Breaking News
More () »

75 years of history along the Maine Turnpike

The plan was for the state to take control of the turnpike, eliminating the need for tolls, but the state voted to keep the stretch self-funded.

PORTLAND, Maine — It was only the country’s second superhighway when it was built, and on Dec. 13 the Maine Turnpike turns 75 years old.

Hundreds of Mainers worked to cut down trees, design, and build a highway system from Kittery to Portland, then later to Augusta. Thousands more have spent careers maintaining it and collecting the tolls that keep it running. 

The 109-mile stretch of Maine Turnpike, also known as Interstate 95 or I-95, between Kittery and Augusta is one of the state's busiest stretches of road, supporting 10 percent of the state's traffic and about 55 percent of the state's freight. 

"By the '40s, it was taking people a good half a day by car to get from Kittery to Portland on Route 1," Erin Courtney, who is in charge of public outreach for the Maine Turnpike Authority, said. 

It took two years to build the first section of the toll highway from Kittery to Portland. It was miles of paved road, much of it going through untamed land.

"The mechanism by which they're building, they're using oxen in some parts to grade these roads," Courtney explained. 

While big machines have made road building easier, the regulations have gotten stricter. Now, there are permits to pull and wetland research to be done for any expansion or readjustment.

By 1955, during the boom in superhighway building happening across the country, the Maine Turnpike was extended. The plan was to stretch it all the way to Fort Kent, but states got federal funding to build their roads when the Interstate Act passed, ending the self-funded turnpike in Augusta.

There was always a plan to eliminate the tolls once the bonds for the construction had been paid off. The Maine Department of Transportation was set to take over the maintenance of the road, but Maine Legislature voted to keep it as a self-funded roadway, Courtney said.

"Well, there were things that happened in the '70s. There was a gas shortage, the Iran hostage crisis, all of these things impacted the price of fuel and how much money [Maine]DOT was pulling in, so the revenue dropped significantly," Courtney explained. "The legislature thought it made sense to keep the tolls in place, especially since half of it was being paid for by out-of-staters."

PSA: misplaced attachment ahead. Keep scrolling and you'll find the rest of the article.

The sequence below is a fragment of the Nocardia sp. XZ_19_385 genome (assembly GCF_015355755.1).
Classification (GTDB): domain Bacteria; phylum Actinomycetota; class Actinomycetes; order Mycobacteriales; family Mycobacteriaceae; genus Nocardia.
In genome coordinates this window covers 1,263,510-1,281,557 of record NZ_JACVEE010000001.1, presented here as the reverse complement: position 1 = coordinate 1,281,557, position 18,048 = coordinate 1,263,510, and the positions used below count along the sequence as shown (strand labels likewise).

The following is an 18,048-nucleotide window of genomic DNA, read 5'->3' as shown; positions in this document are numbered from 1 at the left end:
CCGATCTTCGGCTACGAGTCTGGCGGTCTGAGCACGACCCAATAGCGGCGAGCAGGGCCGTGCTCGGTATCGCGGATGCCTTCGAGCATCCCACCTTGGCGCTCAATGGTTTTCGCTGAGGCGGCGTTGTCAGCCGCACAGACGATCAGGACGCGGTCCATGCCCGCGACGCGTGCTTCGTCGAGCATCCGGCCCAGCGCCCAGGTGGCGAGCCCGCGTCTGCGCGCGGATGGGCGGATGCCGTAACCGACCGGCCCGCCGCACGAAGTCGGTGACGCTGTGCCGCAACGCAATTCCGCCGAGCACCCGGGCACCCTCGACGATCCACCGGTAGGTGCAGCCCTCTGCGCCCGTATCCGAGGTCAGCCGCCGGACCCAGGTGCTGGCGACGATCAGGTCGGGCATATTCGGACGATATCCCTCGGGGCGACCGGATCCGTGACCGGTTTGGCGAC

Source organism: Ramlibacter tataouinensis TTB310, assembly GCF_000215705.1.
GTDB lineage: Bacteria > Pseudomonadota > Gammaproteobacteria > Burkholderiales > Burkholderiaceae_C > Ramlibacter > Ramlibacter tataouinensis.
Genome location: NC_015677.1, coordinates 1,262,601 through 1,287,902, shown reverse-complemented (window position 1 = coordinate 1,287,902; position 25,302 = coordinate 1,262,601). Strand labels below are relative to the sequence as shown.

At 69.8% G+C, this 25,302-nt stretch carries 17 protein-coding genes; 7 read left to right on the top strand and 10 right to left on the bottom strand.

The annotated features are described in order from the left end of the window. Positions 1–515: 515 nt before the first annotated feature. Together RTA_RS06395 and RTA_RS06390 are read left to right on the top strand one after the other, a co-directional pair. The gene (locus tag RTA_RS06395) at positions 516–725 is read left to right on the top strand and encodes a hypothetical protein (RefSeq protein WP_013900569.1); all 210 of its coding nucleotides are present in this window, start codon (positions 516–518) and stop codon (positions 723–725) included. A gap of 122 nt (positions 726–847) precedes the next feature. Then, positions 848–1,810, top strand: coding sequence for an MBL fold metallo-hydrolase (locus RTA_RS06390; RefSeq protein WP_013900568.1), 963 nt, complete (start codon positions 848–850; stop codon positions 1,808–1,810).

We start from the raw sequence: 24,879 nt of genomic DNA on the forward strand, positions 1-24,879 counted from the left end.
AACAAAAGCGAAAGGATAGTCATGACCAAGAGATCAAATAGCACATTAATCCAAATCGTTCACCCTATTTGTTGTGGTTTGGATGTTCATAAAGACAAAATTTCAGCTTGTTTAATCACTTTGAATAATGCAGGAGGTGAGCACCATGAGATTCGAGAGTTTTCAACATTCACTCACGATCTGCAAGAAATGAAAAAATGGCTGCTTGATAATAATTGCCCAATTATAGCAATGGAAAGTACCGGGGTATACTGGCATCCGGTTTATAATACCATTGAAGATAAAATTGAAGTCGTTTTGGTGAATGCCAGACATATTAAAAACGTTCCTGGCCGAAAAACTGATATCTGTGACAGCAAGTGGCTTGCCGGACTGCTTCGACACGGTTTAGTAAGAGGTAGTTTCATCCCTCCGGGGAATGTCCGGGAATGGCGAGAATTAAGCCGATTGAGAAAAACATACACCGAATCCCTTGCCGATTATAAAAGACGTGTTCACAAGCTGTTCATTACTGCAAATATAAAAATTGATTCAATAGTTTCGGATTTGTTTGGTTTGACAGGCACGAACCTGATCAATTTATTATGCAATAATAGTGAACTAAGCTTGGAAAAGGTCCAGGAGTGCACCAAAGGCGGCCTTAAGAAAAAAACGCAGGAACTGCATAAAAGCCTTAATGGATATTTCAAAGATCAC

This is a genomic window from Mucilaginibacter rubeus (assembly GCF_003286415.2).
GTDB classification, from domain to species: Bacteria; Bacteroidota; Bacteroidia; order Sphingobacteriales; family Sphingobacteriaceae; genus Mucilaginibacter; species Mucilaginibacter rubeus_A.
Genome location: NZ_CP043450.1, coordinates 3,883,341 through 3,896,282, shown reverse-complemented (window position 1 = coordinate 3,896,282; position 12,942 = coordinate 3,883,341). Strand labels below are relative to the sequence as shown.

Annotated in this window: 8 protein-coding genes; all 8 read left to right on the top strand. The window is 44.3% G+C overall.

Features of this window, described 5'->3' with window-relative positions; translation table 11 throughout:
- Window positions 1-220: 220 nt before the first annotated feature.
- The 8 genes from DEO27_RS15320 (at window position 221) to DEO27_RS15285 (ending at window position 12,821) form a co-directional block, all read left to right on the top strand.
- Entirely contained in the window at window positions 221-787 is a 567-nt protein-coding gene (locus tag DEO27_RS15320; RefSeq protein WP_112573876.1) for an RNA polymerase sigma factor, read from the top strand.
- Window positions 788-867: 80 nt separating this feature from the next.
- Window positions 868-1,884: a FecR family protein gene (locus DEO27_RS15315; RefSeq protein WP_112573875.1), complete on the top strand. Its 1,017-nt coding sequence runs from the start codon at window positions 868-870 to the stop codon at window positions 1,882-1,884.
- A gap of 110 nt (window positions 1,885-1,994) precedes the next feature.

Now, two-thirds of the turnpike tolls come from out-of-state money, and excess funding helps MaineDOT cover some of its projects. 

History has rolled along the 109 miles of the turnpike and spans generations. 

"My dad worked out here for 20 years," Jody Dyke, who is in his 20th year working for the turnpike, said.

Dyke's son, Andrew, has eight years under his belt, though his start with the highway began years earlier, when he was born in the back of an ambulance traveling southbound on the turnpike.

The three generations of Dykes are just a small part of the now 300 Maine Turnpike Authority employees collecting tolls, maintaining roads, and engineering new ways to improve transportation. 

As for the future of the Maine Turnpike, there’s talk of a Gorham connector to alleviate some of the rush hour traffic to and from that area, and talks of paying tolls through an app, no longer requiring transponders on the windshield.

In honor of its 75th birthday on Tuesday, visitors are encouraged to stop by the Maine Turnpike Authority headquarters off Skyway Drive in Portland and pick up a gift. 

More NEWS CENTER Maine stories

For the latest breaking news, weather, and traffic alerts, download the NEWS CENTER Maine mobile app.

Before You Leave, Check This Out